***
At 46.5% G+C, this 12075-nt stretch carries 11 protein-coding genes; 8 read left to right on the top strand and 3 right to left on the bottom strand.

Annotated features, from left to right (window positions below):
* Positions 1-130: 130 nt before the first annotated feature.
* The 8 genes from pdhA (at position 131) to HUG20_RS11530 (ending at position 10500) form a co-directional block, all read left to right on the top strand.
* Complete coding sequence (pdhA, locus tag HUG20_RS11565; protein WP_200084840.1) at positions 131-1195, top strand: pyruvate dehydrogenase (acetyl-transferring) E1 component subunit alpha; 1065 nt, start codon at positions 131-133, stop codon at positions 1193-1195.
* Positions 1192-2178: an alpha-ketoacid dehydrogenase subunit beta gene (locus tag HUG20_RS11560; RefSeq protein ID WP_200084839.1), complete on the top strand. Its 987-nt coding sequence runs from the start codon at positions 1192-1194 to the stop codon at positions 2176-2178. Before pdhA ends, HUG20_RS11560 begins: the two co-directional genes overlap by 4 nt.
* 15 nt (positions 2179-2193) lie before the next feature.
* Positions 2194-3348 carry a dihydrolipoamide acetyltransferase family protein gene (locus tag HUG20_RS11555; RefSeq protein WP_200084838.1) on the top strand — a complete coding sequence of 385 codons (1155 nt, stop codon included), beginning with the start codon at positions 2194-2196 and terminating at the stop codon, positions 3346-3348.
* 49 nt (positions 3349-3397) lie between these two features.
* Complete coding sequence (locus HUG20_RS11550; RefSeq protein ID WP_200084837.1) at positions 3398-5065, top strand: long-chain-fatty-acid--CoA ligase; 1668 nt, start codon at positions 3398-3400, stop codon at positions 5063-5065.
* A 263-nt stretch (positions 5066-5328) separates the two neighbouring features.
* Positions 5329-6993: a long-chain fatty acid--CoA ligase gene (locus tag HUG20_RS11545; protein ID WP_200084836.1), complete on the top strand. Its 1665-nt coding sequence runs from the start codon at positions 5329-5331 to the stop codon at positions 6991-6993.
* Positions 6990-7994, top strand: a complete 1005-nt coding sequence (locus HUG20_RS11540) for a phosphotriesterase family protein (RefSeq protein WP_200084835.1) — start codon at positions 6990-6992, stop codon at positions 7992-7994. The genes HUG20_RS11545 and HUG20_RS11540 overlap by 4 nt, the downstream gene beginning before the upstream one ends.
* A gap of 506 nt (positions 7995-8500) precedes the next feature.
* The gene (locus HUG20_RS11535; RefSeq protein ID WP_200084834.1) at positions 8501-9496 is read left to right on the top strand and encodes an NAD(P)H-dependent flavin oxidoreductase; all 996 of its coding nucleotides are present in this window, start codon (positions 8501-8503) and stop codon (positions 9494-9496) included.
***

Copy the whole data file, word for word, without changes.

At 46.5% G+C, this 12075-nt stretch carries 11 protein-coding genes; 8 read left to right on the top strand and 3 right to left on the bottom strand.

Annotated features, from left to right (window positions below):
* Positions 1-130: 130 nt before the first annotated feature.
* The 8 genes from pdhA (at position 131) to HUG20_RS11530 (ending at position 10500) form a co-directional block, all read left to right on the top strand.
* Complete coding sequence (pdhA, locus tag HUG20_RS11565; protein WP_200084840.1) at positions 131-1195, top strand: pyruvate dehydrogenase (acetyl-transferring) E1 component subunit alpha; 1065 nt, start codon at positions 131-133, stop codon at positions 1193-1195.
* Positions 1192-2178: an alpha-ketoacid dehydrogenase subunit beta gene (locus tag HUG20_RS11560; RefSeq protein ID WP_200084839.1), complete on the top strand. Its 987-nt coding sequence runs from the start codon at positions 1192-1194 to the stop codon at positions 2176-2178. Before pdhA ends, HUG20_RS11560 begins: the two co-directional genes overlap by 4 nt.
* 15 nt (positions 2179-2193) lie before the next feature.
* Positions 2194-3348 carry a dihydrolipoamide acetyltransferase family protein gene (locus tag HUG20_RS11555; RefSeq protein WP_200084838.1) on the top strand — a complete coding sequence of 385 codons (1155 nt, stop codon included), beginning with the start codon at positions 2194-2196 and terminating at the stop codon, positions 3346-3348.
* 49 nt (positions 3349-3397) lie between these two features.
* Complete coding sequence (locus HUG20_RS11550; RefSeq protein ID WP_200084837.1) at positions 3398-5065, top strand: long-chain-fatty-acid--CoA ligase; 1668 nt, start codon at positions 3398-3400, stop codon at positions 5063-5065.
* A 263-nt stretch (positions 5066-5328) separates the two neighbouring features.
* Positions 5329-6993: a long-chain fatty acid--CoA ligase gene (locus tag HUG20_RS11545; protein ID WP_200084836.1), complete on the top strand. Its 1665-nt coding sequence runs from the start codon at positions 5329-5331 to the stop codon at positions 6991-6993.
* Positions 6990-7994, top strand: a complete 1005-nt coding sequence (locus HUG20_RS11540) for a phosphotriesterase family protein (RefSeq protein WP_200084835.1) — start codon at positions 6990-6992, stop codon at positions 7992-7994. The genes HUG20_RS11545 and HUG20_RS11540 overlap by 4 nt, the downstream gene beginning before the upstream one ends.
* A gap of 506 nt (positions 7995-8500) precedes the next feature.
* The gene (locus HUG20_RS11535; RefSeq protein ID WP_200084834.1) at positions 8501-9496 is read left to right on the top strand and encodes an NAD(P)H-dependent flavin oxidoreductase; all 996 of its coding nucleotides are present in this window, start codon (positions 8501-8503) and stop codon (positions 9494-9496) included.